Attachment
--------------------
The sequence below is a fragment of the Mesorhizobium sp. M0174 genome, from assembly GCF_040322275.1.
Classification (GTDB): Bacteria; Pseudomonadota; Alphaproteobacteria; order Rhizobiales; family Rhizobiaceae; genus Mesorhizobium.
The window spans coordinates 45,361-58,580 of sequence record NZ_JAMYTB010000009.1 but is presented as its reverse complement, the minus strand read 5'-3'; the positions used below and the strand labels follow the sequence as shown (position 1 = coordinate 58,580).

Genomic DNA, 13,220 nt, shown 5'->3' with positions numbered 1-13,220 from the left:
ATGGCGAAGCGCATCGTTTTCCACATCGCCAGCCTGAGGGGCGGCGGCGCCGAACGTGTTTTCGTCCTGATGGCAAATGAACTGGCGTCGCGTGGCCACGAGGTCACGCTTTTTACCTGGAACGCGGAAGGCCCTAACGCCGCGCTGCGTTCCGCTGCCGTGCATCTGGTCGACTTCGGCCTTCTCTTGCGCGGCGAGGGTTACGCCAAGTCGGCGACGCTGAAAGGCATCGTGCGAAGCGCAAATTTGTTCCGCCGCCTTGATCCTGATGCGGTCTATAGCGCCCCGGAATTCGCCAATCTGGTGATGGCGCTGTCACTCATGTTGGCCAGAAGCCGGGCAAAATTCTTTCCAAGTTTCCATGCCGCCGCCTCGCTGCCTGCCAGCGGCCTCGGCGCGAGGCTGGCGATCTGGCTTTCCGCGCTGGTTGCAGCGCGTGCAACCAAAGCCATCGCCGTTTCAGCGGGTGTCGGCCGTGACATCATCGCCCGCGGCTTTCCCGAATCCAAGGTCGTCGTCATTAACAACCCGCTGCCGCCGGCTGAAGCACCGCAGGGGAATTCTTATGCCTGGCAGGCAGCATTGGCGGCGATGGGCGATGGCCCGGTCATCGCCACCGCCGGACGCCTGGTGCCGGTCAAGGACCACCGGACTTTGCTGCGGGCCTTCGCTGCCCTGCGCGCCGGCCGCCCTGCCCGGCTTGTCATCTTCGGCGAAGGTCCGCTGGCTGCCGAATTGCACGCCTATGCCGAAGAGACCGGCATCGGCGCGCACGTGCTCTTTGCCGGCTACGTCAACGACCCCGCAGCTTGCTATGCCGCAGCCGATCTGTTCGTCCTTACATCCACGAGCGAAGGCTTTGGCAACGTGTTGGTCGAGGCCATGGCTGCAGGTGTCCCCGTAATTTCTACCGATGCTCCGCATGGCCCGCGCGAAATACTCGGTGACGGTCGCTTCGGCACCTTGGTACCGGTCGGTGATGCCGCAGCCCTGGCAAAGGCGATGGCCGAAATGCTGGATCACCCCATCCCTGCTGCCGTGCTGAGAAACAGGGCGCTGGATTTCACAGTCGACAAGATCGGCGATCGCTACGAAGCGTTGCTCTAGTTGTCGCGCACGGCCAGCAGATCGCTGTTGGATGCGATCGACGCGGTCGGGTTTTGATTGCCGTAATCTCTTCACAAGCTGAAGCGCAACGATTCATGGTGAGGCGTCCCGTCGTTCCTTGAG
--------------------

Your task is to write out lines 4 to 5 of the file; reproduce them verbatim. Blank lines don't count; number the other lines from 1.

Genomic DNA, 13,220 nt, shown 5'->3' with positions numbered 1-13,220 from the left:
ATGGCGAAGCGCATCGTTTTCCACATCGCCAGCCTGAGGGGCGGCGGCGCCGAACGTGTTTTCGTCCTGATGGCAAATGAACTGGCGTCGCGTGGCCACGAGGTCACGCTTTTTACCTGGAACGCGGAAGGCCCTAACGCCGCGCTGCGTTCCGCTGCCGTGCATCTGGTCGACTTCGGCCTTCTCTTGCGCGGCGAGGGTTACGCCAAGTCGGCGACGCTGAAAGGCATCGTGCGAAGCGCAAATTTGTTCCGCCGCCTTGATCCTGATGCGGTCTATAGCGCCCCGGAATTCGCCAATCTGGTGATGGCGCTGTCACTCATGTTGGCCAGAAGCCGGGCAAAATTCTTTCCAAGTTTCCATGCCGCCGCCTCGCTGCCTGCCAGCGGCCTCGGCGCGAGGCTGGCGATCTGGCTTTCCGCGCTGGTTGCAGCGCGTGCAACCAAAGCCATCGCCGTTTCAGCGGGTGTCGGCCGTGACATCATCGCCCGCGGCTTTCCCGAATCCAAGGTCGTCGTCATTAACAACCCGCTGCCGCCGGCTGAAGCACCGCAGGGGAATTCTTATGCCTGGCAGGCAGCATTGGCGGCGATGGGCGATGGCCCGGTCATCGCCACCGCCGGACGCCTGGTGCCGGTCAAGGACCACCGGACTTTGCTGCGGGCCTTCGCTGCCCTGCGCGCCGGCCGCCCTGCCCGGCTTGTCATCTTCGGCGAAGGTCCGCTGGCTGCCGAATTGCACGCCTATGCCGAAGAGACCGGCATCGGCGCGCACGTGCTCTTTGCCGGCTACGTCAACGACCCCGCAGCTTGCTATGCCGCAGCCGATCTGTTCGTCCTTACATCCACGAGCGAAGGCTTTGGCAACGTGTTGGTCGAGGCCATGGCTGCAGGTGTCCCCGTAATTTCTACCGATGCTCCGCATGGCCCGCGCGAAATACTCGGTGACGGTCGCTTCGGCACCTTGGTACCGGTCGGTGATGCCGCAGCCCTGGCAAAGGCGATGGCCGAAATGCTGGATCACCCCATCCCTGCTGCCGTGCTGAGAAACAGGGCGCTGGATTTCACAGTCGACAAGATCGGCGATCGCTACGAAGCGTTGCTCTAGTTGTCGCGCACGGCCAGCAGATCGCTGTTGGATGCGATCGACGCGGTCGGGTTTTGATTGCCGTAATCTCTTCACAAGCTGAAGCGCAACGATTCATGGTGAGGCGTCCCGTCGTTCCTTGAG